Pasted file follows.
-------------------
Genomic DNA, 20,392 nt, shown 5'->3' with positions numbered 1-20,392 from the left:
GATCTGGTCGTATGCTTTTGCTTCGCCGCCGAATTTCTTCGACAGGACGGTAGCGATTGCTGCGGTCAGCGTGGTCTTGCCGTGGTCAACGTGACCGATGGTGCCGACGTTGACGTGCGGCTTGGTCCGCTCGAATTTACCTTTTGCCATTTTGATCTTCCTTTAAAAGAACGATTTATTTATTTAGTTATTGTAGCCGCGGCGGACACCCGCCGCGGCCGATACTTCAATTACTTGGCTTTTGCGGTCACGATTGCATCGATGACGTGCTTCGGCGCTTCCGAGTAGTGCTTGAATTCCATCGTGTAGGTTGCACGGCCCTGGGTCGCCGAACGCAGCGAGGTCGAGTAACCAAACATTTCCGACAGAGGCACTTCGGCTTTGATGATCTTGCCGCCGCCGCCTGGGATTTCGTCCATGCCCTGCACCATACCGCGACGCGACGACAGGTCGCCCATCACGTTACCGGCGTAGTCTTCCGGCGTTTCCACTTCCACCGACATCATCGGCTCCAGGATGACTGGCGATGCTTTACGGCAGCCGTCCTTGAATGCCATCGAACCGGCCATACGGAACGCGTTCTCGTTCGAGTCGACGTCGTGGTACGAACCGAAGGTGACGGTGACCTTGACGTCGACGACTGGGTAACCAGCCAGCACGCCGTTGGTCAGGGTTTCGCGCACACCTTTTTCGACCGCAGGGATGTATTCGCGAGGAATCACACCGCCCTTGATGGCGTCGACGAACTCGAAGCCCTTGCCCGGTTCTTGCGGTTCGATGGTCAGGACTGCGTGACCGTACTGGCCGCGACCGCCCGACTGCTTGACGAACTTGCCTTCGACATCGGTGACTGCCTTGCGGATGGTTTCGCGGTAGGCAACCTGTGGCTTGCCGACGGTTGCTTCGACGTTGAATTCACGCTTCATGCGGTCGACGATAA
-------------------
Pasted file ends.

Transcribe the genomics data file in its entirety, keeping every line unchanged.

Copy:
Genomic DNA, 20,392 nt, shown 5'->3' with positions numbered 1-20,392 from the left:
GATCTGGTCGTATGCTTTTGCTTCGCCGCCGAATTTCTTCGACAGGACGGTAGCGATTGCTGCGGTCAGCGTGGTCTTGCCGTGGTCAACGTGACCGATGGTGCCGACGTTGACGTGCGGCTTGGTCCGCTCGAATTTACCTTTTGCCATTTTGATCTTCCTTTAAAAGAACGATTTATTTATTTAGTTATTGTAGCCGCGGCGGACACCCGCCGCGGCCGATACTTCAATTACTTGGCTTTTGCGGTCACGATTGCATCGATGACGTGCTTCGGCGCTTCCGAGTAGTGCTTGAATTCCATCGTGTAGGTTGCACGGCCCTGGGTCGCCGAACGCAGCGAGGTCGAGTAACCAAACATTTCCGACAGAGGCACTTCGGCTTTGATGATCTTGCCGCCGCCGCCTGGGATTTCGTCCATGCCCTGCACCATACCGCGACGCGACGACAGGTCGCCCATCACGTTACCGGCGTAGTCTTCCGGCGTTTCCACTTCCACCGACATCATCGGCTCCAGGATGACTGGCGATGCTTTACGGCAGCCGTCCTTGAATGCCATCGAACCGGCCATACGGAACGCGTTCTCGTTCGAGTCGACGTCGTGGTACGAACCGAAGGTGACGGTGACCTTGACGTCGACGACTGGGTAACCAGCCAGCACGCCGTTGGTCAGGGTTTCGCGCACACCTTTTTCGACCGCAGGGATGTATTCGCGAGGAATCACACCGCCCTTGATGGCGTCGACGAACTCGAAGCCCTTGCCCGGTTCTTGCGGTTCGATGGTCAGGACTGCGTGACCGTACTGGCCGCGACCGCCCGACTGCTTGACGAACTTGCCTTCGACATCGGTGACTGCCTTGCGGATGGTTTCGCGGTAGGCAACCTGTGGCTTGCCGACGGTTGCTTCGACGTTGAATTCACGCTTCATGCGGTCGACGATAA